Sponsored feature

Greater Insight: Strength in depth

Ronnie McBryde of Mintel
Ronnie McBryde of Mintel

Broad samples may be more costly and time-consuming for researchers, but the results can bring a depth of insight that cheaper, more two-dimensional online surveys cannot come close to matching.

Forget one-trick ponies; better understanding of consumers and markets is gained from analysis using as broad a range of sources as is feasible.

In last year's Greater Insight supplement, a few of the articles were - understandably - on cost-effective research for budget-savvy research managers.

Of course, we all want to cut costs. Finance departments would like us to think that everything is on Google these days. Focus-group researchers might argue that a couple of groups in Scunthorpe and Doncaster will provide better understanding of the Great British Public. Trend research companies argue along the same lines. However, it's online quantitative research that often promises most when it comes to cost-saving.

Now, don't get me wrong. Much of Mintel's research budget is spent with a wide variety of online research suppliers. Online is neither the starting nor finishing point, however; it's one tool among many to help better understand consumers.

'Half the time. Half the price. Twice the number of questions,' promise many suppliers. Yet, like software development, where the reality is often 'Half the functionality. Twice the time. Twice the cost', gaining greater insight is a bit more complicated than simply asking more questions online.

It is not sexy to talk about 'nat rep': influencers, advocates, thought leaders - they're sexy. When trying to understand all consumers and potential consumers in the marketplace, however, a more representative sample of the population is needed. While online quant research may be 40% cheaper than face-to-face, the issue is that almost 30% of the UK population is still offline.

In market segments where consumers are predominantly young, old, rich or poor, online quant research often struggles. Ironically, young people, who are most willing and best able to complete online or mobile surveys, are the most heavily restricted from a legal perspective. Consent requirements for under-16s complicate online and mobile surveys among this group.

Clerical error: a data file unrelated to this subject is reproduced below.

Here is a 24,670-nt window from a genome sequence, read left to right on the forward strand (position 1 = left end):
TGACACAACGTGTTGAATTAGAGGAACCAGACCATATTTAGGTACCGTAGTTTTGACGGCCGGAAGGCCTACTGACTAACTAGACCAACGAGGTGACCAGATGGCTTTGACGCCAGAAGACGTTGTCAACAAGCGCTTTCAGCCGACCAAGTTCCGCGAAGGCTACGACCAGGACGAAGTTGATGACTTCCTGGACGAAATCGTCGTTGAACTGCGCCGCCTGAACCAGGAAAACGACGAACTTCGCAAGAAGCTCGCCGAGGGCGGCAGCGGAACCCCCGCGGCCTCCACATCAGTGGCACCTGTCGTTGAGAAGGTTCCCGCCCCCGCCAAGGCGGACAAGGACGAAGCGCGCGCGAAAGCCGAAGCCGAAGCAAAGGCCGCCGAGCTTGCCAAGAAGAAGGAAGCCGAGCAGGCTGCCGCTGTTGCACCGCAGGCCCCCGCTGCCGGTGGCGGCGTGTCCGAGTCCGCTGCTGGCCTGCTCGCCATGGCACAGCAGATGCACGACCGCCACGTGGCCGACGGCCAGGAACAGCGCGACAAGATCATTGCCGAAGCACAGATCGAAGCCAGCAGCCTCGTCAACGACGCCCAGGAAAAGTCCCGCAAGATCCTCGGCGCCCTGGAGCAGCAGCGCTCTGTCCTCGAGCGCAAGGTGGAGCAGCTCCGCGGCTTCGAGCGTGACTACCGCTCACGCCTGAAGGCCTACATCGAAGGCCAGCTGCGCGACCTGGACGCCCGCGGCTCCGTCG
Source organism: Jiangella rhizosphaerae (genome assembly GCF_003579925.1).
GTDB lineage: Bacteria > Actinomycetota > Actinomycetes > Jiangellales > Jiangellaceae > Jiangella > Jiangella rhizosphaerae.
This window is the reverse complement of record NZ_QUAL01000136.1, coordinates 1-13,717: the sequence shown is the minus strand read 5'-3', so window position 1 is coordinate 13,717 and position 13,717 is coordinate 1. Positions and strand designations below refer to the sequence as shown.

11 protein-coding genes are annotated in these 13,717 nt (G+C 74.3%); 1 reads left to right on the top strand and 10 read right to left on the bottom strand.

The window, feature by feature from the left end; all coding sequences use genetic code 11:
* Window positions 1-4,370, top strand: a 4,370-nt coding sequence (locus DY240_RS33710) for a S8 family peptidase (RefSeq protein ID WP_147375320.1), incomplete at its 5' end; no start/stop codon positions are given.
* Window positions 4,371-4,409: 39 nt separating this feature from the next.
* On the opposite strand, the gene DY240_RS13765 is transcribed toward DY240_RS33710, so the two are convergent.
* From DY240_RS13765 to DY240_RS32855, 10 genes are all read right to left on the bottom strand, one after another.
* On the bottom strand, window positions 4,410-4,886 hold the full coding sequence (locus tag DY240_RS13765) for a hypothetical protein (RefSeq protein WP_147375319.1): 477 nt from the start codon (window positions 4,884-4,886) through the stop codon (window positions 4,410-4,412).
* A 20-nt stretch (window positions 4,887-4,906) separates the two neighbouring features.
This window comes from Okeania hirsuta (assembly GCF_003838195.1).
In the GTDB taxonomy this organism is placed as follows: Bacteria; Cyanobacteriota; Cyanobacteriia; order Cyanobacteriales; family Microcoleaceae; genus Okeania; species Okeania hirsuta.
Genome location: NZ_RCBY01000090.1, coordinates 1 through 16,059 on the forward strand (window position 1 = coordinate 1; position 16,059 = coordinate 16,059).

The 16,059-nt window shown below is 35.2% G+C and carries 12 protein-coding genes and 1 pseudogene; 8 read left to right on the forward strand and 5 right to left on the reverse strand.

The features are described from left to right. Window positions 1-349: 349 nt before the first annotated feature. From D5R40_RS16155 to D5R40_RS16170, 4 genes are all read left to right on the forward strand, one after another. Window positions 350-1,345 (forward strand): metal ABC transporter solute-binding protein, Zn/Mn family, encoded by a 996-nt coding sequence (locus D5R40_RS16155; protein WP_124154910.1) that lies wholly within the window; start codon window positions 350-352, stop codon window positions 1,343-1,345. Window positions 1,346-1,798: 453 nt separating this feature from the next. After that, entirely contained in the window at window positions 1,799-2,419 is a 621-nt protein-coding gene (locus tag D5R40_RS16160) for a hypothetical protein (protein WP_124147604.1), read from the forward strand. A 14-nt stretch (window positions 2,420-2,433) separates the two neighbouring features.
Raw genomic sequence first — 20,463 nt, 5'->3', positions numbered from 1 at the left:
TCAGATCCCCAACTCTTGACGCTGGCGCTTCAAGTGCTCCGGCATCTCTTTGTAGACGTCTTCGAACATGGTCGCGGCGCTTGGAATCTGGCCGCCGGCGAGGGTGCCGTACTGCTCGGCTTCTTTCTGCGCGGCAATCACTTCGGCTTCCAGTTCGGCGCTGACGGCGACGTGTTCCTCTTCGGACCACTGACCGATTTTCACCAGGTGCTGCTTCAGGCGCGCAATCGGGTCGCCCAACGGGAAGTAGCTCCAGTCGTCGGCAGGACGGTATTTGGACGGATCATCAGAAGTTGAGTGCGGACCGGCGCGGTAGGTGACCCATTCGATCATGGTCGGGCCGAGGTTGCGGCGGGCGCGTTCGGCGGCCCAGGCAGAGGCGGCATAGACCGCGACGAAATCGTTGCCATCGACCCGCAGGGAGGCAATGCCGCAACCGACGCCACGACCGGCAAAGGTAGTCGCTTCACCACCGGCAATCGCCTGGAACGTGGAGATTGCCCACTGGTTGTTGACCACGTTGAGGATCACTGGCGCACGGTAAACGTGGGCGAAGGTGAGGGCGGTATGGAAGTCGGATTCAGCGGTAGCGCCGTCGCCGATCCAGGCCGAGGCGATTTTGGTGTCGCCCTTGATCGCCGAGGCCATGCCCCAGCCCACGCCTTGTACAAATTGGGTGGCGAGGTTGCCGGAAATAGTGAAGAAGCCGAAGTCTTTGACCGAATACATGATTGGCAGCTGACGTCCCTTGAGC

The term 'silver surfers' has been part of the English language for 15 years, but they remain the minority among the over-65s (just 42% in January 2010). The interesting question is why they are not online - but that's not a question for an online survey.

Everybody wants to know more about wealth management and luxury goods. Unfortunately, people who spend money on these services and products need greater persuasion than Amazon vouchers to while away their spare time filling in online questionnaires.

In the leisure sector, a high proportion of the poor's discretionary expenditure is spent on the on-trade drinks sector (worth nearly £30bn), gambling (upwards of £8bn) and domestic tourism (£10bn). Unfortunately, less than 40% of socio-economic group E had access to broadband in 2009.

In a similar vein, niche or irregularly bought products demand bigger sample sizes. Farewell cost savings. Most Mintel reports on the travel industry, technology and housewares require a sample size of 2000 to have any chance of statistically valid research output.

Should we ask the question of who actually spends big chunks of their day filling in online questionnaires? Websites such as Moneysavingexpert.com and most national newspapers regularly recommend questionnaire completion as a method of earning extra cash if money is tight, but are these frugal respondents truly representative of the Great British Public?